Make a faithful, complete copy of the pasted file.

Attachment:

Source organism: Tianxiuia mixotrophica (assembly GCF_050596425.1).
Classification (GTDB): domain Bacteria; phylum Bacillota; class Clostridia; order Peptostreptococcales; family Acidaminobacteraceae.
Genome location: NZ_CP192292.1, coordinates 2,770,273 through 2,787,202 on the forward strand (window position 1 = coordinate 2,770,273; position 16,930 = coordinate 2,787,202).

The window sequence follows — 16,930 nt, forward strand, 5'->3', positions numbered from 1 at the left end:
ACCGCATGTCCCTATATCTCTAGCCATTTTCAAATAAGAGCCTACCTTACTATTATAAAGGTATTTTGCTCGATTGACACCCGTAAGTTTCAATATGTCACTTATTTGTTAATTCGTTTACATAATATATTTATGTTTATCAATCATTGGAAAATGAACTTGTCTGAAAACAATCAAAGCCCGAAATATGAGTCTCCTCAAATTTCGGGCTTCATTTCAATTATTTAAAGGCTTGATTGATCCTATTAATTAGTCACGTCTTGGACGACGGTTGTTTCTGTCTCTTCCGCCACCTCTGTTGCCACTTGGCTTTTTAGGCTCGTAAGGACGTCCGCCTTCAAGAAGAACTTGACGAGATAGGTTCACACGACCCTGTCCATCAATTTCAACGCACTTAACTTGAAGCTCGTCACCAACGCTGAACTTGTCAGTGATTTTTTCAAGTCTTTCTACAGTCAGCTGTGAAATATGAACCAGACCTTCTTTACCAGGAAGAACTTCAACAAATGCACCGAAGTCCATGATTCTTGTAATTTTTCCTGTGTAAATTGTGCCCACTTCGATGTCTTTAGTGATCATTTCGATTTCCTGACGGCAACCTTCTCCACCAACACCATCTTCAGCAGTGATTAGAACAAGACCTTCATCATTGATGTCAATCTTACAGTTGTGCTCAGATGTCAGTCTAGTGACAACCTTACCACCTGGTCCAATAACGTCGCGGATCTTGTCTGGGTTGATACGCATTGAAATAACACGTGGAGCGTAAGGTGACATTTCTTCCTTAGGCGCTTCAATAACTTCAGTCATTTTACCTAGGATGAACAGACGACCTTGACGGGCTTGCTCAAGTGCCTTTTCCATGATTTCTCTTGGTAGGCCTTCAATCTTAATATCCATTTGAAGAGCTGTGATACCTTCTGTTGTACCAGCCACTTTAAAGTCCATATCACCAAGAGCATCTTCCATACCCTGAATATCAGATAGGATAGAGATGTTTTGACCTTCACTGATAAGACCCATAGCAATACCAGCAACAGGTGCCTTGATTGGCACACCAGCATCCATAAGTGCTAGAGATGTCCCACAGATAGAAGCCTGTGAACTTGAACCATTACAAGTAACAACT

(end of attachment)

Source organism: Tianxiuia mixotrophica (assembly GCF_050596425.1).
Classification (GTDB): domain Bacteria; phylum Bacillota; class Clostridia; order Peptostreptococcales; family Acidaminobacteraceae.
Genome location: NZ_CP192292.1, coordinates 2,770,273 through 2,787,202 on the forward strand (window position 1 = coordinate 2,770,273; position 16,930 = coordinate 2,787,202).

The window sequence follows — 16,930 nt, forward strand, 5'->3', positions numbered from 1 at the left end:
ACCGCATGTCCCTATATCTCTAGCCATTTTCAAATAAGAGCCTACCTTACTATTATAAAGGTATTTTGCTCGATTGACACCCGTAAGTTTCAATATGTCACTTATTTGTTAATTCGTTTACATAATATATTTATGTTTATCAATCATTGGAAAATGAACTTGTCTGAAAACAATCAAAGCCCGAAATATGAGTCTCCTCAAATTTCGGGCTTCATTTCAATTATTTAAAGGCTTGATTGATCCTATTAATTAGTCACGTCTTGGACGACGGTTGTTTCTGTCTCTTCCGCCACCTCTGTTGCCACTTGGCTTTTTAGGCTCGTAAGGACGTCCGCCTTCAAGAAGAACTTGACGAGATAGGTTCACACGACCCTGTCCATCAATTTCAACGCACTTAACTTGAAGCTCGTCACCAACGCTGAACTTGTCAGTGATTTTTTCAAGTCTTTCTACAGTCAGCTGTGAAATATGAACCAGACCTTCTTTACCAGGAAGAACTTCAACAAATGCACCGAAGTCCATGATTCTTGTAATTTTTCCTGTGTAAATTGTGCCCACTTCGATGTCTTTAGTGATCATTTCGATTTCCTGACGGCAACCTTCTCCACCAACACCATCTTCAGCAGTGATTAGAACAAGACCTTCATCATTGATGTCAATCTTACAGTTGTGCTCAGATGTCAGTCTAGTGACAACCTTACCACCTGGTCCAATAACGTCGCGGATCTTGTCTGGGTTGATACGCATTGAAATAACACGTGGAGCGTAAGGTGACATTTCTTCCTTAGGCGCTTCAATAACTTCAGTCATTTTACCTAGGATGAACAGACGACCTTGACGGGCTTGCTCAAGTGCCTTTTCCATGATTTCTCTTGGTAGGCCTTCAATCTTAATATCCATTTGAAGAGCTGTGATACCTTCTGTTGTACCAGCCACTTTAAAGTCCATATCACCAAGAGCATCTTCCATACCCTGAATATCAGATAGGATAGAGATGTTTTGACCTTCACTGATAAGACCCATAGCAATACCAGCAACAGGTGCCTTGATTGGCACACCAGCATCCATAAGTGCTAGAGATGTCCCACAGATAGAAGCCTGTGAACTTGAACCATTACAAGTAACAACT